The Transition Back
While the team is marching, the team will eventually hear the command to halt and that is when the second transition comes into play.

Feet- Transition to 45

Address with your team, the transition from marching with feet pointing straight to halting with feet at a 45-degree angle. Plant the lead foot (left/right) after the command, Halt, at 22.5-degrees to the outside and then bring the trailing foot (right/left) along side the lead foot, heels touching and also at a 22.5-degree angle in the opposite direction of the lead. That is how one halts with one’s feet at a 45-degree angle.

Marking Time
The same transitions go for Mark Time, when either beginning or halting; when marching in place, the feet point forward, when you halt, the lead foot planted, points at 22.5-degrees outward and the trail foot planted then points 22.5-degrees outward in the opposite direction making up 45-degrees.

Feet Together for Exhibition Drill?
You don’t have to concern yourself with any of the information above if your team uses the Closed Toe Method. The Open Toe Method is mandatory in regulation drill, though.

Military Drill World: March Fourth!

Happy March 4th, or I should say, #MarchFourth, to everyone on a drill team, honor guard, color team, color guard, marching band, drum and bugle corps, winterguard, indoor percussion ensemble- anyone who marches and loves it.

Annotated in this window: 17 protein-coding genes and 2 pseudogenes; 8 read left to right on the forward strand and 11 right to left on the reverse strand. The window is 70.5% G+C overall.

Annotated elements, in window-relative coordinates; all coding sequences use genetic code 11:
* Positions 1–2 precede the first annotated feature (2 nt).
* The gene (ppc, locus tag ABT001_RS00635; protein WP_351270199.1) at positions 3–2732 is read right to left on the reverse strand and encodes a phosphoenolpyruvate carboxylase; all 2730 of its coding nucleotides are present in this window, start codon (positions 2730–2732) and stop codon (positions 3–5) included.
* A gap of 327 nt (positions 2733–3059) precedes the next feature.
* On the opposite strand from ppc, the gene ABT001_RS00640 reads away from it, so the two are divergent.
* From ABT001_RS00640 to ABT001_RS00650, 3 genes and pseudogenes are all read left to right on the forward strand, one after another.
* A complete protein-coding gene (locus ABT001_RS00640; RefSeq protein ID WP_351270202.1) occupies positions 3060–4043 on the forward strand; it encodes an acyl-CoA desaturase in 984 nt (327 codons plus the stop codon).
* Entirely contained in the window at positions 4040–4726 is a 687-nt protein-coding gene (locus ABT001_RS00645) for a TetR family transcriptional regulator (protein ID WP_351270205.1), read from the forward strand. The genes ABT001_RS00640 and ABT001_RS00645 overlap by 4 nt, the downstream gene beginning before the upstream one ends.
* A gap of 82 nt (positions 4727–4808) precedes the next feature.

Today is YOUR DAY!

March Fourth


Service Drill Teams Attend Annual Training Camps

Each year around the end of February and the beginning of March, each of the service drill teams (Army, Marines, Navy and Air Force- not sure about the Coast Guard*), leave their duty station and head out to train for about 30 days to work on the upcoming season’s routine.

USMC SDP Challenge DayBefore the teams leave for training there is a challenge time or, at least for the Marine Corps, Challenge Day. Honor guard members wishing to be a member of the team can perform the drill team’s manual, which they have practiced for weeks, and be graded in the hope to make a performing spot on the season’s team.

The Army, Navy and Air Force Silent Drill Teams, separately, go to different installations around the country and the Silent Drill Platoon along with the Drum and Bugle Corps heads to Yuma, AZ each year.

The photo is courtesy of the Marine Corps and shows a Marine performing for a grade by his inspector.

*Unlike the other service drill teams that have permanent members who are assigned to the team and usually do not have other honor guard duties, the Coast Guard’s honor guard is very small and all honor guard members are cross-trained and certified on the different ceremonial elements. Members volunteer to march on the drill team but the assignment is also part of their regular honor guard duties, so they have double and triple roles to perform in any given day with funerals, VIP arrivals, etc. including drill team practices and performances.